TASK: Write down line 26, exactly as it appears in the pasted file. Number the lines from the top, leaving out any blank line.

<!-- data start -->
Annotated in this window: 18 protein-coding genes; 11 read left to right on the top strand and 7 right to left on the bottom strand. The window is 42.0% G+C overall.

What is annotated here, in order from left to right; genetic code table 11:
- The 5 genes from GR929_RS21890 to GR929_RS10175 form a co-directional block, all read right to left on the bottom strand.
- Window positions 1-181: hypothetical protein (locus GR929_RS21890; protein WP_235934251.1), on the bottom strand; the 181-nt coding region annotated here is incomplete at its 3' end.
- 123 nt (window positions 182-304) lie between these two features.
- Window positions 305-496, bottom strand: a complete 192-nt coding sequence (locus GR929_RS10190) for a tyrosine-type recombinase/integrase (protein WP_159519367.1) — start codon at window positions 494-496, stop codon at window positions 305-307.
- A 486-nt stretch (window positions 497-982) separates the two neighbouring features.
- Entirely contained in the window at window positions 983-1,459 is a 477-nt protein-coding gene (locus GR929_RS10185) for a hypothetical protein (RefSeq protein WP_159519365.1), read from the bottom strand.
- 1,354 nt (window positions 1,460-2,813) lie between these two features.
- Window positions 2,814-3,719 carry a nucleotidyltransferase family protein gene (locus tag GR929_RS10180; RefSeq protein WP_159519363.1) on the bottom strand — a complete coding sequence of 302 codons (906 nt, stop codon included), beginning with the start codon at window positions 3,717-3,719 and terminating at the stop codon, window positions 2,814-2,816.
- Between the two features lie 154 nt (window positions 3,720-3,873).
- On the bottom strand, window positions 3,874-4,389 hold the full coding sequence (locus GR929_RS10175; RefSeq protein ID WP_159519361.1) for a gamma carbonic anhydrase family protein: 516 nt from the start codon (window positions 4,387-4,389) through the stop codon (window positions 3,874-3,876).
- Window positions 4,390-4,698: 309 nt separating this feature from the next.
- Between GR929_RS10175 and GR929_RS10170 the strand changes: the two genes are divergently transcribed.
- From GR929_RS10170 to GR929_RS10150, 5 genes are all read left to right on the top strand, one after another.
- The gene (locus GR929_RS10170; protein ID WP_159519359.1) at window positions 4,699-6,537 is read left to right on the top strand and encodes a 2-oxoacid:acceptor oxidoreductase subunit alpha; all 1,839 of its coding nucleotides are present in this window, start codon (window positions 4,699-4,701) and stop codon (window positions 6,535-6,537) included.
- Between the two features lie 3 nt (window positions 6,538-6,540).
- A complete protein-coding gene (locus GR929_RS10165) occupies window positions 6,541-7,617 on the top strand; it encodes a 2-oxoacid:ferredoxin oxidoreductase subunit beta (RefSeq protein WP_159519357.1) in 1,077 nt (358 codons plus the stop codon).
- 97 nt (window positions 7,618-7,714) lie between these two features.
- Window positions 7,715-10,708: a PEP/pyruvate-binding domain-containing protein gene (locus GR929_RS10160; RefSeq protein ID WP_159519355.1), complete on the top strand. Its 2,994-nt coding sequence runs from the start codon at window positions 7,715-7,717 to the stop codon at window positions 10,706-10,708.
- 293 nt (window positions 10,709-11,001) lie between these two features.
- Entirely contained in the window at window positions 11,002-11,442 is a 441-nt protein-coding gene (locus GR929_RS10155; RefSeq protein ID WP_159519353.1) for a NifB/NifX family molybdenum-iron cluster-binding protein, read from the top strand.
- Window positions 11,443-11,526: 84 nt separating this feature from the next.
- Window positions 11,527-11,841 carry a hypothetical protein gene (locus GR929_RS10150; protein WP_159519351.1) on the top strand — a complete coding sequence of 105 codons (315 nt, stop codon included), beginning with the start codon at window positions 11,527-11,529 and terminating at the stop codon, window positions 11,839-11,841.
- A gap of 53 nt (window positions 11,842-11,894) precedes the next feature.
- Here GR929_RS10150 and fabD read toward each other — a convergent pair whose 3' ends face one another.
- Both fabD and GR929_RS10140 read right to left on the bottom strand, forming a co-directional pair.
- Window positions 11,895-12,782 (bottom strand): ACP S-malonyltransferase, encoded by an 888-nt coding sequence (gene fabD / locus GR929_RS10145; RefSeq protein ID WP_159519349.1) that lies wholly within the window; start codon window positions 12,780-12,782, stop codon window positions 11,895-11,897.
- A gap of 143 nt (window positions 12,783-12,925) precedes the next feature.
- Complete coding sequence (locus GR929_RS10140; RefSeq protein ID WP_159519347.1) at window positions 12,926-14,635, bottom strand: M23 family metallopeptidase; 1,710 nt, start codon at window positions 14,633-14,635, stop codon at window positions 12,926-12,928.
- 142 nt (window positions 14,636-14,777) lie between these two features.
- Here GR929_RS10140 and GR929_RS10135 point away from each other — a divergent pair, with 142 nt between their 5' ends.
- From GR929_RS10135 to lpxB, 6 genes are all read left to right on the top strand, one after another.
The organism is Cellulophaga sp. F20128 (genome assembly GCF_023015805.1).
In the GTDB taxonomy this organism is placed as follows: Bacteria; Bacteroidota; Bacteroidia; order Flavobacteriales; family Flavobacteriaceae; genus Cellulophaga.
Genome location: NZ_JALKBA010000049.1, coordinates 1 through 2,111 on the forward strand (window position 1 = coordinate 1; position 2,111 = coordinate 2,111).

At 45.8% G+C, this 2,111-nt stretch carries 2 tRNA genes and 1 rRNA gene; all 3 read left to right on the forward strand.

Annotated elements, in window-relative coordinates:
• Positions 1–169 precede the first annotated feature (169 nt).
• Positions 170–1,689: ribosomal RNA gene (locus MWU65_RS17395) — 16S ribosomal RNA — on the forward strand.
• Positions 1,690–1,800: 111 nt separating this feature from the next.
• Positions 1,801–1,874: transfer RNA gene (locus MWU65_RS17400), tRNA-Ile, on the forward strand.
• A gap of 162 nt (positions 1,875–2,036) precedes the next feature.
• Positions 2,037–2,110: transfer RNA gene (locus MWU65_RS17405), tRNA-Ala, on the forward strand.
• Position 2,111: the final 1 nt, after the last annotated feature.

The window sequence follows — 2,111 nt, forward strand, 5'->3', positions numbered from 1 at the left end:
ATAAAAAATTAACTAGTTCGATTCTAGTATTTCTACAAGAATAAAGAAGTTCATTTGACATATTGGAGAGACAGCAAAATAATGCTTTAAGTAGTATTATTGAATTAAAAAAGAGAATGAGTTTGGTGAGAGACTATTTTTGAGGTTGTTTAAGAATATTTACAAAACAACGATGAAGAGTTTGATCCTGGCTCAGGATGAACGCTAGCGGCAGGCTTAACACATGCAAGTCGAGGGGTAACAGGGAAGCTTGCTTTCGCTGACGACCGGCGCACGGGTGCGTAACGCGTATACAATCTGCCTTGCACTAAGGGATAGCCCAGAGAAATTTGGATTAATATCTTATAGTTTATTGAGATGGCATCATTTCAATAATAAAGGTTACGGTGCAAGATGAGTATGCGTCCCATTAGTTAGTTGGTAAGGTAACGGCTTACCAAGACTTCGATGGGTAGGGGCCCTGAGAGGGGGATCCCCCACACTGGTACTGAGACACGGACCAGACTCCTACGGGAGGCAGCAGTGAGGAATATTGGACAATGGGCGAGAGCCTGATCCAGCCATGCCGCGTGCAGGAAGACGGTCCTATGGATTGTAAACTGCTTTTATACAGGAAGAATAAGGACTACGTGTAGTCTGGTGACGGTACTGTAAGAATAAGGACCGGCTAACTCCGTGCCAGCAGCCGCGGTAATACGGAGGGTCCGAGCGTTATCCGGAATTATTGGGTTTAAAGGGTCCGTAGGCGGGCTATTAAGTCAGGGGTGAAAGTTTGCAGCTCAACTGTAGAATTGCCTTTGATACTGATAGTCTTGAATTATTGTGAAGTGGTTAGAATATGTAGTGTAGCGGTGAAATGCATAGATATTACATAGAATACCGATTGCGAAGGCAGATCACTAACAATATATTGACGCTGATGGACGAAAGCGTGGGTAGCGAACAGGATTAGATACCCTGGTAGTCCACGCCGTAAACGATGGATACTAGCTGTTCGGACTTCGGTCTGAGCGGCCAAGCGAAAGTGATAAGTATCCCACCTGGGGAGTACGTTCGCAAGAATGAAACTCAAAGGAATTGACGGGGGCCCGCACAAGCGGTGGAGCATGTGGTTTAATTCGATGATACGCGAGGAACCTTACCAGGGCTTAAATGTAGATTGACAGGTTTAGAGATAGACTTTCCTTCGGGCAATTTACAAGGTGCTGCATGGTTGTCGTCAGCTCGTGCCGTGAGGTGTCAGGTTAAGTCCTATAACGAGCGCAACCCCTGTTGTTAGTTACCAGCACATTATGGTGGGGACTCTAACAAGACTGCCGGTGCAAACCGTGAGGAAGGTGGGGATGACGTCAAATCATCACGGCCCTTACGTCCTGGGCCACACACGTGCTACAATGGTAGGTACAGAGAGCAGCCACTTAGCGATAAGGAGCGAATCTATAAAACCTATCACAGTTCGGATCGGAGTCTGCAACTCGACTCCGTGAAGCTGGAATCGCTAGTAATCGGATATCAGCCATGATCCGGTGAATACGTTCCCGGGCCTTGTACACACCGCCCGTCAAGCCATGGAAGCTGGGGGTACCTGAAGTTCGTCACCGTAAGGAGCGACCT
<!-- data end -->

- Here GR929_RS10150 and fabD read toward each other — a convergent pair whose 3' ends face one another.